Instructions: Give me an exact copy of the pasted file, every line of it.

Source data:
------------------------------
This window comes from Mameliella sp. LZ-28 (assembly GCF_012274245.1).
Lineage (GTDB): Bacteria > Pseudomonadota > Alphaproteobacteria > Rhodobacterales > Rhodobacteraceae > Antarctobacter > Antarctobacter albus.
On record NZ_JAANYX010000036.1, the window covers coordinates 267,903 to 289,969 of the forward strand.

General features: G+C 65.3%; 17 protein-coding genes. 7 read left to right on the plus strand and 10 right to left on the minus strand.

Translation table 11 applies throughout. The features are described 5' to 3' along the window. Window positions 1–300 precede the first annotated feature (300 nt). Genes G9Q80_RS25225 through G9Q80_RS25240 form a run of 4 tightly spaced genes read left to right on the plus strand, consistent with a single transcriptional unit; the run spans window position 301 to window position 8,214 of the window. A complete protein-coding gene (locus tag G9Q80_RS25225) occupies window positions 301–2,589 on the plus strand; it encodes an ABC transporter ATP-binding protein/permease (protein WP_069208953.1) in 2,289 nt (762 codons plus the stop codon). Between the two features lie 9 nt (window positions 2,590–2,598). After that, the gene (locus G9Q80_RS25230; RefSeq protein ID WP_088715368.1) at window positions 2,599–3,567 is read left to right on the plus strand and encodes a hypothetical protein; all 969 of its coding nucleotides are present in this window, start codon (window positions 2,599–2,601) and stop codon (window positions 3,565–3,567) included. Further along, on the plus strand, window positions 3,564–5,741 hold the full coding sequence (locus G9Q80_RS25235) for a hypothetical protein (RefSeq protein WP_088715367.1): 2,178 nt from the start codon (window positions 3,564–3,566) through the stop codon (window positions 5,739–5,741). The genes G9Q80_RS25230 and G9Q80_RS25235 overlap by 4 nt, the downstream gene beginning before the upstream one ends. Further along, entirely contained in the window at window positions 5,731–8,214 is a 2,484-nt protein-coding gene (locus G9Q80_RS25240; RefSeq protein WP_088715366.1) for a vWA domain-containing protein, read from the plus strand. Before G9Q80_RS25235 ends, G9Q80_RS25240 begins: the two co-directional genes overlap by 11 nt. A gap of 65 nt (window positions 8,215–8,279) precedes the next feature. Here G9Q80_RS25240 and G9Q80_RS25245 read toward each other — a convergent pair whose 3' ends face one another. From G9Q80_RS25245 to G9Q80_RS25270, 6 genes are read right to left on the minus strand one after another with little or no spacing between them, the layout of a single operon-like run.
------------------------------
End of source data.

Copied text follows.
This window comes from Mameliella sp. LZ-28 (assembly GCF_012274245.1).
Lineage (GTDB): Bacteria > Pseudomonadota > Alphaproteobacteria > Rhodobacterales > Rhodobacteraceae > Antarctobacter > Antarctobacter albus.
On record NZ_JAANYX010000036.1, the window covers coordinates 267,903 to 289,969 of the forward strand.

General features: G+C 65.3%; 17 protein-coding genes. 7 read left to right on the plus strand and 10 right to left on the minus strand.

Translation table 11 applies throughout. The features are described 5' to 3' along the window. Window positions 1–300 precede the first annotated feature (300 nt). Genes G9Q80_RS25225 through G9Q80_RS25240 form a run of 4 tightly spaced genes read left to right on the plus strand, consistent with a single transcriptional unit; the run spans window position 301 to window position 8,214 of the window. A complete protein-coding gene (locus tag G9Q80_RS25225) occupies window positions 301–2,589 on the plus strand; it encodes an ABC transporter ATP-binding protein/permease (protein WP_069208953.1) in 2,289 nt (762 codons plus the stop codon). Between the two features lie 9 nt (window positions 2,590–2,598). After that, the gene (locus G9Q80_RS25230; RefSeq protein ID WP_088715368.1) at window positions 2,599–3,567 is read left to right on the plus strand and encodes a hypothetical protein; all 969 of its coding nucleotides are present in this window, start codon (window positions 2,599–2,601) and stop codon (window positions 3,565–3,567) included. Further along, on the plus strand, window positions 3,564–5,741 hold the full coding sequence (locus G9Q80_RS25235) for a hypothetical protein (RefSeq protein WP_088715367.1): 2,178 nt from the start codon (window positions 3,564–3,566) through the stop codon (window positions 5,739–5,741). The genes G9Q80_RS25230 and G9Q80_RS25235 overlap by 4 nt, the downstream gene beginning before the upstream one ends. Further along, entirely contained in the window at window positions 5,731–8,214 is a 2,484-nt protein-coding gene (locus G9Q80_RS25240; RefSeq protein WP_088715366.1) for a vWA domain-containing protein, read from the plus strand. Before G9Q80_RS25235 ends, G9Q80_RS25240 begins: the two co-directional genes overlap by 11 nt. A gap of 65 nt (window positions 8,215–8,279) precedes the next feature. Here G9Q80_RS25240 and G9Q80_RS25245 read toward each other — a convergent pair whose 3' ends face one another. From G9Q80_RS25245 to G9Q80_RS25270, 6 genes are read right to left on the minus strand one after another with little or no spacing between them, the layout of a single operon-like run.